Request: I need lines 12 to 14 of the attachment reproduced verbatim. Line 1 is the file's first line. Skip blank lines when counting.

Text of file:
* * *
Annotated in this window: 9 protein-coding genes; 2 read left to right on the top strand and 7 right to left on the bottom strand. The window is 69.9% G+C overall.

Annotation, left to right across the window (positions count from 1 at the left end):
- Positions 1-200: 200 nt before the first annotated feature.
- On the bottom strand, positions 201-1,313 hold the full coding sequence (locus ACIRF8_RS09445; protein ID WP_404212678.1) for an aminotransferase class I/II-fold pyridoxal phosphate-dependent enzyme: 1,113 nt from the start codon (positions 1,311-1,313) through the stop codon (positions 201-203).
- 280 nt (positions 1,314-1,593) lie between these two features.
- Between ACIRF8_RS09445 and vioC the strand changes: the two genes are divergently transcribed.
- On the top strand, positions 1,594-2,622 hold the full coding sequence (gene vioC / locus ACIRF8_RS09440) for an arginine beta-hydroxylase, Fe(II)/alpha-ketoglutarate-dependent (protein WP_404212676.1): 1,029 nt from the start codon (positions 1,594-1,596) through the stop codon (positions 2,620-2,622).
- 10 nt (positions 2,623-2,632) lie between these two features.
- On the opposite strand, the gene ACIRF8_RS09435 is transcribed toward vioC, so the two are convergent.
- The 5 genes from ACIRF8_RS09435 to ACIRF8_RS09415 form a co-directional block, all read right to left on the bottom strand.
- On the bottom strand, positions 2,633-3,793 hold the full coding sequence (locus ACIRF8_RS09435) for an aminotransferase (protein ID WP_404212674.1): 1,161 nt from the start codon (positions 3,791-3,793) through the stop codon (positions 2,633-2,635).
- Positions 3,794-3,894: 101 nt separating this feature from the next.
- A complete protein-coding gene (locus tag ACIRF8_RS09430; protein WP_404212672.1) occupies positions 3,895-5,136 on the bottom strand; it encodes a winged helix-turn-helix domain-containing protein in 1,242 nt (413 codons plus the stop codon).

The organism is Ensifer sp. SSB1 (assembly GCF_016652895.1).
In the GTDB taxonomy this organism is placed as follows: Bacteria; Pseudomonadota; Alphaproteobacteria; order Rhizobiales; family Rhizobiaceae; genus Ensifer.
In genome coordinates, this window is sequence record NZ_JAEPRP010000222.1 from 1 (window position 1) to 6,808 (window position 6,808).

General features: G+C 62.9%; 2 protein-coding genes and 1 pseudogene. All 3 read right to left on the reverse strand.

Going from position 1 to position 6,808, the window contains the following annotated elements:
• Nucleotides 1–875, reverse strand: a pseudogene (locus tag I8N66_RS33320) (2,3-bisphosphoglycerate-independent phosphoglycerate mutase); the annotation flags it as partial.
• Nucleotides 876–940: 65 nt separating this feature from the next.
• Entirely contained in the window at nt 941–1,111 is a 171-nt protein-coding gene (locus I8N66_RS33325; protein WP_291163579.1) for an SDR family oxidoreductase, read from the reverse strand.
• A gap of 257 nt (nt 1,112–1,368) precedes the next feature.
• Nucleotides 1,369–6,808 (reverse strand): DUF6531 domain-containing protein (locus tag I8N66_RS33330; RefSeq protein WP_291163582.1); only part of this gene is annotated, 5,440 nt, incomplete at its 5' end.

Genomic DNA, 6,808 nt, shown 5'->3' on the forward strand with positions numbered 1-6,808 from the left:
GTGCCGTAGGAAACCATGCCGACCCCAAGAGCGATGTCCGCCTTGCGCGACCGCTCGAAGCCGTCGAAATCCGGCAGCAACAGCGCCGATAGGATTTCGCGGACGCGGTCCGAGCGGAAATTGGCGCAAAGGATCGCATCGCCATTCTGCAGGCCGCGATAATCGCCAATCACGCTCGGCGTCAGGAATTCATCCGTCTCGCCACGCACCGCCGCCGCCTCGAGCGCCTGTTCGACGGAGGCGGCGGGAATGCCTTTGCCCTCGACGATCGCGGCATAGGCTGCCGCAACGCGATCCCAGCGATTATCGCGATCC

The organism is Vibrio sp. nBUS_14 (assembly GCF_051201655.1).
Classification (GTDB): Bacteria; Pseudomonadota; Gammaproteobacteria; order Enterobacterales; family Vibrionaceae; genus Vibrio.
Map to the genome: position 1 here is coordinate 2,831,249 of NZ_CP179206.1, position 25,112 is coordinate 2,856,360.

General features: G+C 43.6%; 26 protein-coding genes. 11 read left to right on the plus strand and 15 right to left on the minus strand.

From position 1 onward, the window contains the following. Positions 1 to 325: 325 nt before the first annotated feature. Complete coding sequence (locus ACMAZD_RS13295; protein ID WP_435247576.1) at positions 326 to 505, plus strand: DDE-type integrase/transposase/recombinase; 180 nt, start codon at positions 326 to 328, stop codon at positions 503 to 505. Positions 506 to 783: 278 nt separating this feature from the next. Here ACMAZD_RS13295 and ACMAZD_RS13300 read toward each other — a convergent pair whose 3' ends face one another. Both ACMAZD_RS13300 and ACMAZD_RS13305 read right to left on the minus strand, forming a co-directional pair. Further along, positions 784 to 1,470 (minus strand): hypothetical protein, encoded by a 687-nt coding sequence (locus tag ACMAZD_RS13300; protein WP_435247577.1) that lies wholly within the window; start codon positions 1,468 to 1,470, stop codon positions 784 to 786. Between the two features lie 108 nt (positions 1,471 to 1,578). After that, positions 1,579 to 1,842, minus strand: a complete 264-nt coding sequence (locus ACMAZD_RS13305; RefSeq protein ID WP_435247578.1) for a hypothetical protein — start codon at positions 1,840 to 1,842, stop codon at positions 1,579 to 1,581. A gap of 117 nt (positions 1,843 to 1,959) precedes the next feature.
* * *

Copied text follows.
- Positions 3,794-3,894: 101 nt separating this feature from the next.
- A complete protein-coding gene (locus tag ACIRF8_RS09430; protein WP_404212672.1) occupies positions 3,895-5,136 on the bottom strand; it encodes a winged helix-turn-helix domain-containing protein in 1,242 nt (413 codons plus the stop codon).

The organism is Ensifer sp. SSB1 (assembly GCF_016652895.1).